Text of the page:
Tom Yamachika, Tax Foundation of Hawaii
Tom Yamachika, Tax Foundation of Hawaii
Tom Yamachika, Tax Foundation of Hawaii

By Tom Yamachika – When I was growing up there was a hilarious cartoon involving a roadrunner and a coyote. The coyote was always trying to catch the roadrunner, presumably to make it that evening’s dinner, but never succeeded. More often than not, the coyote would find the bird resting near the edge of a dangerous cliff. The coyote would lunge at it, the roadrunner would deftly sidestep, and the coyote found himself past the edge of the cliff with nothing but air under his feet. Wheeeeeee…splat.

There are also treacherous cliffs in the tax world. Take, for example, our conveyance tax that is imposed on real estate transactions. The tax rate on commercial property is 0.1% if what is paid for the property is less than $600,000, and 0.2% if it’s $600,000 or more but less than $1 million. However, when the second tax rate kicks in it applies to the whole transaction price, not only the amount over $600,000. This means that if the transaction price is $599,999, the tax is just a shade under $600; but if the price is a dollar more, the tax jumps to $1,200. Our conveyance tax has five more brackets, for transactions with progressively higher amounts, and in each case a taxpayer who falls off the cliff and lands in a higher bracket is taxed at that rate on all of the dollars that otherwise would have been in lower brackets. To take another example, if a property is sold for $5,999,999 the tax is just a hair under $42,000; a dollar more and the bill is $54,000. These bracket changes can start costing serious money.

Another tax cliff example is in the City & County of Honolulu’s real property tax system. This year the tax on residential property is $3.50 per $1,000 of assessed valuation. But if the property is worth at least $1 million and no homeowners’ exemption is in place, then a “Residential A” property classification applies and the tax rate springs to $6.00. A family with a $1 million home close to work and a $1 million beach house at the North Shore will wind up paying $3,500 for one home and $6,000 for the other. If the second home was worth $1 less, both would have similar tax bills. What a difference one dollar makes!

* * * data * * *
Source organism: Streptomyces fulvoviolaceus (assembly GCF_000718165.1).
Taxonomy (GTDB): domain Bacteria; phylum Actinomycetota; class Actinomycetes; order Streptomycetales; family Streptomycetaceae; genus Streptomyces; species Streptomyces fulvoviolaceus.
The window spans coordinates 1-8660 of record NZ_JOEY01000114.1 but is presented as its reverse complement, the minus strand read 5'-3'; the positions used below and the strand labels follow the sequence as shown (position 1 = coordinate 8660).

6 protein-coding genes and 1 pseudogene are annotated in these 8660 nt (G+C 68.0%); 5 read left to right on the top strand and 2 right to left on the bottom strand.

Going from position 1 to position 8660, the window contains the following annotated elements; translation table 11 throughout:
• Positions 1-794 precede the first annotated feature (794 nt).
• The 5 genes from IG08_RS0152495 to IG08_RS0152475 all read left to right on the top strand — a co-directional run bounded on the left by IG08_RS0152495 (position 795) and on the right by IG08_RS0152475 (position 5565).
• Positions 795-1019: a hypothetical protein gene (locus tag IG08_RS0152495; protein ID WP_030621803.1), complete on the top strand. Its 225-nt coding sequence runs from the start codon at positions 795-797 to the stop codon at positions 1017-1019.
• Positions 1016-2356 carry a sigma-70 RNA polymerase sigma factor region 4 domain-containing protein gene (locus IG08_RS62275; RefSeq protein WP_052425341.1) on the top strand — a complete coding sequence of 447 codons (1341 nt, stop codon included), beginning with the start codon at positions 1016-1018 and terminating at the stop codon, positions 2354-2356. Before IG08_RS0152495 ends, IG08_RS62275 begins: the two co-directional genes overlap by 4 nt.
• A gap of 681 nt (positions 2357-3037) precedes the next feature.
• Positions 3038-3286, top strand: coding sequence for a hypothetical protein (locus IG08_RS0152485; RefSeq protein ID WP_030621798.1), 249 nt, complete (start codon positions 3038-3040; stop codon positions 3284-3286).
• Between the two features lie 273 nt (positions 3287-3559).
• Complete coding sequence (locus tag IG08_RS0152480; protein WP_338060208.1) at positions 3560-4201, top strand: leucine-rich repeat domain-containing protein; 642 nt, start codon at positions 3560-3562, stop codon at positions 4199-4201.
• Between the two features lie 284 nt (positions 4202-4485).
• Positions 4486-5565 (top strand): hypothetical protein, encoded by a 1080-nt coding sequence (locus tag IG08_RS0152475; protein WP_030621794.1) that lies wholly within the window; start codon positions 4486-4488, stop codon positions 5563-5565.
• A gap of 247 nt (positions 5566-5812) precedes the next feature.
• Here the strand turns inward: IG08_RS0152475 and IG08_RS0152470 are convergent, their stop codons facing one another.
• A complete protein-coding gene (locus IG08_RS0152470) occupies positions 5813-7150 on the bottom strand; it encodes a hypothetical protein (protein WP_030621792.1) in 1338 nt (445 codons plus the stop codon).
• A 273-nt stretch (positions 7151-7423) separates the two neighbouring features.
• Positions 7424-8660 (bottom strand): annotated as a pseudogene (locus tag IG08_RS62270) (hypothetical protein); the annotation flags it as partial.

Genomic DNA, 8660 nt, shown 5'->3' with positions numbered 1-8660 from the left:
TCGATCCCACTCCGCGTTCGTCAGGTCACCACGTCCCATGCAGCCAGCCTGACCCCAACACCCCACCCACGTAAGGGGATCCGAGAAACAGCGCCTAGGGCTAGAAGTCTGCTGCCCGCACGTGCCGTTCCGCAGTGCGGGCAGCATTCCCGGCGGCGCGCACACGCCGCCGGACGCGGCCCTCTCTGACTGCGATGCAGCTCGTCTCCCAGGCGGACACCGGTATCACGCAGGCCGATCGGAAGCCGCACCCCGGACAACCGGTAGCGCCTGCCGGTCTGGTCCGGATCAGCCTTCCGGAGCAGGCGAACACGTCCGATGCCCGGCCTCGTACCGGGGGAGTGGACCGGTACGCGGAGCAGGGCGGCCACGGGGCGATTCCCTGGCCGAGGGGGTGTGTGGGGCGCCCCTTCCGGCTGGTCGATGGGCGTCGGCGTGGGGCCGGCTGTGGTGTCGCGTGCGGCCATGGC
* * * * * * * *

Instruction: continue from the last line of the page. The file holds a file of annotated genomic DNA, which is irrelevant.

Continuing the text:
When I hear from people who know of the cliffs in the system–especially from those who fell off one–I hear nothing but complaints. People have groused that the cliffs are unfair at best, and some have ventured to say that they are unconstitutional. They don’t mind progressive taxes, namely where higher income or higher transaction size is taxed at a higher rate, but they expect something like the income tax system where there are no cliffs.

Why do lawmakers pass tax legislation with cliffs in them? My theory is that they put in the multiple rates and don’t know or don’t care about the cliffs. Both the conveyance tax and the real property tax on residential real estate used to be single rate taxes. Lawmakers then added more rate brackets with wording similar to the existing law. That created the cliffs.

So what can be done about these cliffs? It takes more work to design a tax system without cliffs, but it is not an impossible task; lawmakers just need to follow the wording in the income tax system. With fewer cliffs there is less anxiety experienced by taxpayers close to the cliff lines, and fewer hard feelings by taxpayers who have experienced the “wheeeeeee…splat.”

Comments

comments